Devotion has thrived, but its modern flavors and customs are questionable. Do devout Hindus pray out of fear or love or to curry favor or for display or to belong or to just pass time or…? It has been a mix of these and many other reasons, for ages. Devotion & prayers perhaps started out with fear & love for ancestors and blossomed into almost pure love for the Gods for some of our ancestors. However, over time, the nature of devotion has changed (some may say decayed). Today, many Hindus offer prayers either out of fear or to seek something. They fear the wrath of the Gods & dead ancestors. They seek material wealth or happiness or moksha or something else. Devotion & prayers are largely ‘give & take’ transactions today, much in sync with the modern business-driven world. Pure devotion is based on pure faith. That kind of devotion is largely dead.

3. Hindu rituals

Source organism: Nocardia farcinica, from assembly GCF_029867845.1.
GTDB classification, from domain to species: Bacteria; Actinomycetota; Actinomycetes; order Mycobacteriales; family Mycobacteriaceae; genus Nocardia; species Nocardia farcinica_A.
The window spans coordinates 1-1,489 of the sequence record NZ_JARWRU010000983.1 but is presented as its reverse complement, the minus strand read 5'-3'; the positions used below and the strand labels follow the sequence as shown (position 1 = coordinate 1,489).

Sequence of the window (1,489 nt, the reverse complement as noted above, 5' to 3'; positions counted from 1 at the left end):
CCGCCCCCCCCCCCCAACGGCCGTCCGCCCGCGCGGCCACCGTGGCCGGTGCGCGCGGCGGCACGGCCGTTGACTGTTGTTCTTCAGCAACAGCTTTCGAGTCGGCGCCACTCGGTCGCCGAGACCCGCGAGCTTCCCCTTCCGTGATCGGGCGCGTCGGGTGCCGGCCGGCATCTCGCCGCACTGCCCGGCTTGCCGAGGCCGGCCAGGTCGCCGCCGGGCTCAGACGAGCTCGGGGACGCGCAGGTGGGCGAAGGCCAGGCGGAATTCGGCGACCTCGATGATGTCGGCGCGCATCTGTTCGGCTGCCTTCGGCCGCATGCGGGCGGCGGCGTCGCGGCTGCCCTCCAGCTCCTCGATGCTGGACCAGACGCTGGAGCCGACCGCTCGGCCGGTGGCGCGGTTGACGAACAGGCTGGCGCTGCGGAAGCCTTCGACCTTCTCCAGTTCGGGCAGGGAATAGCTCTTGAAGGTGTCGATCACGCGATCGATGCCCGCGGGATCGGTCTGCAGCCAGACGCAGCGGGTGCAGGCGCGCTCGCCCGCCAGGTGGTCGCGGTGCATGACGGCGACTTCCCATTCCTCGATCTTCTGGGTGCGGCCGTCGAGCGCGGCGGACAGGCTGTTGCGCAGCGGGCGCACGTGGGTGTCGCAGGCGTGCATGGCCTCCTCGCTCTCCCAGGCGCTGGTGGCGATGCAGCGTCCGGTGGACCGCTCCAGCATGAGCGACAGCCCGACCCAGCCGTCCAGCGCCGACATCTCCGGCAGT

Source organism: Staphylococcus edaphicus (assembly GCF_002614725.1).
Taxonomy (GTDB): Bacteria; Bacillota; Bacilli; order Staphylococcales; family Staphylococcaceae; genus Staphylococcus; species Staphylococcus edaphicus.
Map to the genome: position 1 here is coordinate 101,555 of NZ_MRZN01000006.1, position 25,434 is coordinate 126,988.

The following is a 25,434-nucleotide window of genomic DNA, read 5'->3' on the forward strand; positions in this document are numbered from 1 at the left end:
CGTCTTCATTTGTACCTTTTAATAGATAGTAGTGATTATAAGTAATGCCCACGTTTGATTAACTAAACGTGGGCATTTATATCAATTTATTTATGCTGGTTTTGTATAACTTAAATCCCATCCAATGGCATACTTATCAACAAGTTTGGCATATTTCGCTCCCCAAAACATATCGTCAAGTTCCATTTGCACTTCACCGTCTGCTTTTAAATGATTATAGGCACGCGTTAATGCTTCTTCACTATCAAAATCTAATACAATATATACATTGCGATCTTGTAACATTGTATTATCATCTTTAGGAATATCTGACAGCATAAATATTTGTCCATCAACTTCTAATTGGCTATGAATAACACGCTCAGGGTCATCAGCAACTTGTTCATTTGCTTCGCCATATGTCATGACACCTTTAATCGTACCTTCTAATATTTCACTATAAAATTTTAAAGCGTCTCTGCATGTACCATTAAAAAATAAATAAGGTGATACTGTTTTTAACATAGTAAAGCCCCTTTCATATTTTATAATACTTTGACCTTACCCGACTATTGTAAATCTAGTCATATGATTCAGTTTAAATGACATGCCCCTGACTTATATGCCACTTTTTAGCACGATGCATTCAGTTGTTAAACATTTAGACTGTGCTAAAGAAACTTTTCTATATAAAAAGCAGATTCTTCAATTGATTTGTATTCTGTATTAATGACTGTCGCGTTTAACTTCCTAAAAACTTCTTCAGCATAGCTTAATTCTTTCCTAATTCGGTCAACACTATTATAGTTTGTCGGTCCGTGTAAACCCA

Traditional rituals are disappearing at an alarming pace. Their original meaning & purpose are largely forgotten. Modern Hindus, brought up on a diet of science and exposed to the larger world, question old rituals. And very few of these questions are being answered convincingly, perhaps because there are very few knowledgeable Hindu scholars around. Rituals at the time of birth, marriage, death etc. have become largely perfunctory. Many perform rituals out of fear or to satisfy others. Social celebrations during weddings & birth have become more important & perhaps more satisfactory than rituals. A keen observer may realize some of these rituals & rites do have meaning & purpose. They enforce discipline and help us think about life & our purpose. However, rituals change with time, and are influenced by people, cultures, customs & traditions. They get distorted easily and their original shape, purpose & meaning can quickly get lost if we don’t have dedicated guardians. Specialist brahmin priests, who were the original guardians of these rituals, are a vanishing breed today. The original Hindu rituals will soon be lost.